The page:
Public Assets Institute > Policy Areas > Family Economic Security > Vermont’s Earned Income Tax Credit is Not Too Generous

Vermont’s Earned Income Tax Credit is Not Too Generous

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The Earned Income Tax Credit (EITC) is a proven and effective tool for helping low- and moderate-income families make ends meet and for reducing poverty, particularly among children. In 2011, the Vermont EITC let about 45,000 working households keep more of what they earned. These households included more than 100,000 individuals, about half of them children.

Claiming that Vermont’s EITC is too generous, Gov. Peter Shumlin proposed cutting the $26 million tax expenditure (see table below) by about two-thirds. But his claim is simply untrue. Combined with the federal credit, what working Vermonters receive in EITC is just average.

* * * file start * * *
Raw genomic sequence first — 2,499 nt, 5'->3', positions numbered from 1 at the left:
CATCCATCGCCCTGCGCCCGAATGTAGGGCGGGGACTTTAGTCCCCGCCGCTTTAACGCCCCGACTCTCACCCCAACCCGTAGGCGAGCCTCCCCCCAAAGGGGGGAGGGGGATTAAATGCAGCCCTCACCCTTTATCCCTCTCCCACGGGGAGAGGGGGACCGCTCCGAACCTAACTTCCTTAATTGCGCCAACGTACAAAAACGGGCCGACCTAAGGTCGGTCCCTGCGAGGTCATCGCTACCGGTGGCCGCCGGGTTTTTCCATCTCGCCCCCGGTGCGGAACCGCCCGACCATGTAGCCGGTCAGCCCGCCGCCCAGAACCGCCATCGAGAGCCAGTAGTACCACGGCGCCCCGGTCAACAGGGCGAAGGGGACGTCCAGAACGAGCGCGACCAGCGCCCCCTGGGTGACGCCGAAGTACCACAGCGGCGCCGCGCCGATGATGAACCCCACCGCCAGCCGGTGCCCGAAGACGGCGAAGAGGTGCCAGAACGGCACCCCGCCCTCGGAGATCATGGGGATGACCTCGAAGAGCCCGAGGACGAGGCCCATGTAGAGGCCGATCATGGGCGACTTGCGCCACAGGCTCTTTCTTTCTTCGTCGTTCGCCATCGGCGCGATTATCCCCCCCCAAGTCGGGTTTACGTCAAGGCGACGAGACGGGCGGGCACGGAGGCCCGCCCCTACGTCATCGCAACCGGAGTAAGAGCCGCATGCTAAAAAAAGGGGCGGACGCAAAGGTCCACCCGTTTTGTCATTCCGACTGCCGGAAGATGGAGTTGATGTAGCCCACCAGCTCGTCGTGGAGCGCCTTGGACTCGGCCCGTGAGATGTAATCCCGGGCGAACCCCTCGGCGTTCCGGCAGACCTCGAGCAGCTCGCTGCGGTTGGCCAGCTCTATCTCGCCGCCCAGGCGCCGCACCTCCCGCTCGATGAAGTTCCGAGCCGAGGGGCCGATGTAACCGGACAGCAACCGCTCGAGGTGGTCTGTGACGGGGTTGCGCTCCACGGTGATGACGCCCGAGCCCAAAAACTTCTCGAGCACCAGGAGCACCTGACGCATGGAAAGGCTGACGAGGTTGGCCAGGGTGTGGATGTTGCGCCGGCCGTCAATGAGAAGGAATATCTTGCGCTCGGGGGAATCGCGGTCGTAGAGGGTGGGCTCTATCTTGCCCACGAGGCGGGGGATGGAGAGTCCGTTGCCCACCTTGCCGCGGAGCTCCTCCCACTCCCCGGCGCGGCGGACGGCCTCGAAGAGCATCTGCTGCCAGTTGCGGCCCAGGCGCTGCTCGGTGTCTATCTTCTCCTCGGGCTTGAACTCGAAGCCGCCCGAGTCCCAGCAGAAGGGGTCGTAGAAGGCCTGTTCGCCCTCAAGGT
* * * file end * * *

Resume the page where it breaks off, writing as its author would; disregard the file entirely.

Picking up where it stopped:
While the state credit is generous, Vermont’s workers actually received the smallest average federal EITC among the states—$1,793 in 2011. When states are ranked by their combined credits—the federal EITC plus any state EITC—Vermont is in the middle: 25th among the 50 states and the District of Columbia with a combined credit of $2,367. If the governor’s proposed cut had been in effect in 2011, the average combined credit in Vermont would have been about $1,990, and Vermont 47th among the states.